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Young adults in drug treatment : the function of substance use to alleviate anxiety and depression

By Catherine Blair


Section 1- Literature review\ud Young adults in drug treatment have predominantly been heroin users, many with mental health problems. (1) Young adulthood is a distinct developmental period. It encompasses transisitons to adulthood that are now more difficult to negotiate than in the past and may be disrupted by dependent heroin use; (2) Mental health problems are common amongst those in drug treatment but few studies report separate young adult results; (3) Models including the use of drugs to regulate uncomfortable mood states are reviewed as possible explanations for the relationship between substance misuse and mental health problems. In conclusion, more research is needed on the effect of substance misuse on the transition to adulthood and the relevance of self regulation of affect to young adults in drug treatment.\ud Section 2- Research report\ud Relationships were explored between mental health problems and perceived functions for using heroin, crack cocaine, alcohol and cannabis. Participants were fifty-one young adults in drug treatment aged 16-25 years, 96% were opiate users. Questionnaire measures included: Substance use history; negative mood functions/social functions of past year use of heroin, crack cocaine, alcohol and cannabis; Hospital Anxiety and Depression Scale. Clinically significant mental health problems were common (anxiety 47%; depression 24%). Heroin was most often taken to block out negative mood states and such use showed a statistically significant relationship with anxiety and depression. Use of alcohol to alleviate negative mood showed a significant relationship with anxiety but not depression. These relationships were primarily explained by the pharmacological effects of each substance with heroin particularly effective at reducing awareness of uncomfortable mood states. Drug treatment interventions therefore need to address young adult mental health problems and the relationships between mental health and functions of use.\ud Section 3- Critical Appraisal\ud Reflections on the process of conducting the literature review and research report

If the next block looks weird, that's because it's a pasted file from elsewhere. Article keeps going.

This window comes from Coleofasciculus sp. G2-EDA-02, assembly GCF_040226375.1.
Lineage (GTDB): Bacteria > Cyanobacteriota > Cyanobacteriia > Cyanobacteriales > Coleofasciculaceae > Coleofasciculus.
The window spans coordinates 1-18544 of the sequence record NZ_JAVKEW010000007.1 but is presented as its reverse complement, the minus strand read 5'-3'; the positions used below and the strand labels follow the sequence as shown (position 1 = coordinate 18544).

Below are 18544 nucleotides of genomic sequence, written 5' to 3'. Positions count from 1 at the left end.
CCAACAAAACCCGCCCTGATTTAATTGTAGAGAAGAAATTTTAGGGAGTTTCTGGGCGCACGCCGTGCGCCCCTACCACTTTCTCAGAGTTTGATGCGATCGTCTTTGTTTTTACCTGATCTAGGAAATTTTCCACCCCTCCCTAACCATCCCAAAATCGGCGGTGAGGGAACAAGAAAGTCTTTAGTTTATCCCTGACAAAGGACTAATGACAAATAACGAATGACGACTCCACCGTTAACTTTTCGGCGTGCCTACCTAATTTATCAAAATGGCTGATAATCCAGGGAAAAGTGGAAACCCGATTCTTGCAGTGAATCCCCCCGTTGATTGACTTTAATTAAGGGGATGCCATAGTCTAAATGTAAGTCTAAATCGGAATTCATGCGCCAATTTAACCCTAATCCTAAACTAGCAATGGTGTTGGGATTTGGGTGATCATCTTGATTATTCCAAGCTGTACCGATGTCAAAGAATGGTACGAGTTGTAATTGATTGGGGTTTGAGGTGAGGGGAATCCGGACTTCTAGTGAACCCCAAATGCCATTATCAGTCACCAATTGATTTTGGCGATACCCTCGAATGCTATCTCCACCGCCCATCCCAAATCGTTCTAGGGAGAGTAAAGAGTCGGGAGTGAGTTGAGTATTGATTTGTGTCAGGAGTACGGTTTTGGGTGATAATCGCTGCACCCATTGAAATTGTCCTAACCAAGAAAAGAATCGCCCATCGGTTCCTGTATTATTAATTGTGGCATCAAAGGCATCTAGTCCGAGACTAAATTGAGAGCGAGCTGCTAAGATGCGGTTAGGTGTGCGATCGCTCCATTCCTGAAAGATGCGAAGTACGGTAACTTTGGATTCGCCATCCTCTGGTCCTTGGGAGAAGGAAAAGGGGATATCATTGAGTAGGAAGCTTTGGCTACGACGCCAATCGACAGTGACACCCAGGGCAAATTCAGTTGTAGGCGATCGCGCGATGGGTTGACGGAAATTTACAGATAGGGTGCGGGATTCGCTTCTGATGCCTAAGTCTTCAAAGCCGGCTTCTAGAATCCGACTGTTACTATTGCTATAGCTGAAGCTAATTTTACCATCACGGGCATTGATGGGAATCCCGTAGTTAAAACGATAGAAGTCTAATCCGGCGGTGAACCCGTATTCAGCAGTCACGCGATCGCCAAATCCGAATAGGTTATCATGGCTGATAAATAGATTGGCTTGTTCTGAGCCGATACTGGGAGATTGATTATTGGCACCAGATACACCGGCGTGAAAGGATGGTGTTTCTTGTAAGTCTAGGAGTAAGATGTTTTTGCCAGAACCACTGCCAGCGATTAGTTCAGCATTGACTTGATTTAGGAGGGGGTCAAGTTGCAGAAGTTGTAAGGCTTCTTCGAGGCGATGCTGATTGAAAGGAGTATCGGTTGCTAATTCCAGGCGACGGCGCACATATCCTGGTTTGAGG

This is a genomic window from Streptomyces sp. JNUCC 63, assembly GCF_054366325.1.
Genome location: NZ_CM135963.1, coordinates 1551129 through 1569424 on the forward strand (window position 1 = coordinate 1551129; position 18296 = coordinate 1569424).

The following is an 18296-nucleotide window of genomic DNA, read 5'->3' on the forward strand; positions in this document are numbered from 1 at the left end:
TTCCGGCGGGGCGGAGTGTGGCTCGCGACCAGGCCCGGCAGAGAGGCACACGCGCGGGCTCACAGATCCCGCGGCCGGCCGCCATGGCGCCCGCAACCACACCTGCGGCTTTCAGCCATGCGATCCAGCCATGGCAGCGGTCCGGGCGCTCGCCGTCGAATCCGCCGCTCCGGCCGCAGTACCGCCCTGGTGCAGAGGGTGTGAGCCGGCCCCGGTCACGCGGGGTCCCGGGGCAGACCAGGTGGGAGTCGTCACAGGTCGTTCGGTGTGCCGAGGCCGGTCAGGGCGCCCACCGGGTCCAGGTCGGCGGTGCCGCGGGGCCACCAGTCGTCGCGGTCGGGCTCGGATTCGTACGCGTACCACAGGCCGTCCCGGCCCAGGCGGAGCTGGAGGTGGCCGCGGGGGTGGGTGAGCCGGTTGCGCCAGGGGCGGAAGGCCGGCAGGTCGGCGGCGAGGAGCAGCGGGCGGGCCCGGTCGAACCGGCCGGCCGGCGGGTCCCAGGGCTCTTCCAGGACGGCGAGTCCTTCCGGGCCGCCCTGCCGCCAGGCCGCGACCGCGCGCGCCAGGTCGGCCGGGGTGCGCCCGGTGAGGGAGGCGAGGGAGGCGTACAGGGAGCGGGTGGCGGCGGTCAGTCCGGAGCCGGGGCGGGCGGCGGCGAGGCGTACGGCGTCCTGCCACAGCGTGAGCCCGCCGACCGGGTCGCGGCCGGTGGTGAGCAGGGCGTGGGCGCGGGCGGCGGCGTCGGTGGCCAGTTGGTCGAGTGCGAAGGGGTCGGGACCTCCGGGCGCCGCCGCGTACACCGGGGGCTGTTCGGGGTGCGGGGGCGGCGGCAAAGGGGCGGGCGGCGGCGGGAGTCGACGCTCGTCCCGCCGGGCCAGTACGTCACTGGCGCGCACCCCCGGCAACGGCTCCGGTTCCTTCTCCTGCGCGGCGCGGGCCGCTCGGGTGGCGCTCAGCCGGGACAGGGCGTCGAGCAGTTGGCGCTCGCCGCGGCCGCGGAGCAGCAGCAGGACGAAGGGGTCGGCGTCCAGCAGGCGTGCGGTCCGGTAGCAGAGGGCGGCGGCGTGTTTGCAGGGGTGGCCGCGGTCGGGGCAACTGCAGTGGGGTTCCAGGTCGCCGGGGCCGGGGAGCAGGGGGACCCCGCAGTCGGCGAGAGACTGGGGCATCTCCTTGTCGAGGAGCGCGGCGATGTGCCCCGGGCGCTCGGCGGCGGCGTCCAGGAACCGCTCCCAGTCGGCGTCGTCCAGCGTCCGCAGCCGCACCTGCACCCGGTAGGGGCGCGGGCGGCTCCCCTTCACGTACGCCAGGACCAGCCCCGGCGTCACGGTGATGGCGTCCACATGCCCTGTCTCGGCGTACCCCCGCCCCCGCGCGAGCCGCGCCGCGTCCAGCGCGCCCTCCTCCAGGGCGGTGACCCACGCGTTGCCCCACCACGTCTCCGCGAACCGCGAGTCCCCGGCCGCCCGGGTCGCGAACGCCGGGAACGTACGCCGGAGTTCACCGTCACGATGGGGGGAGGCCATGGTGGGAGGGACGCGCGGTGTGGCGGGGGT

Publisher: University of Leicester
Year: 2005
OAI identifier: oai:lra.le.ac.uk:2381/4617

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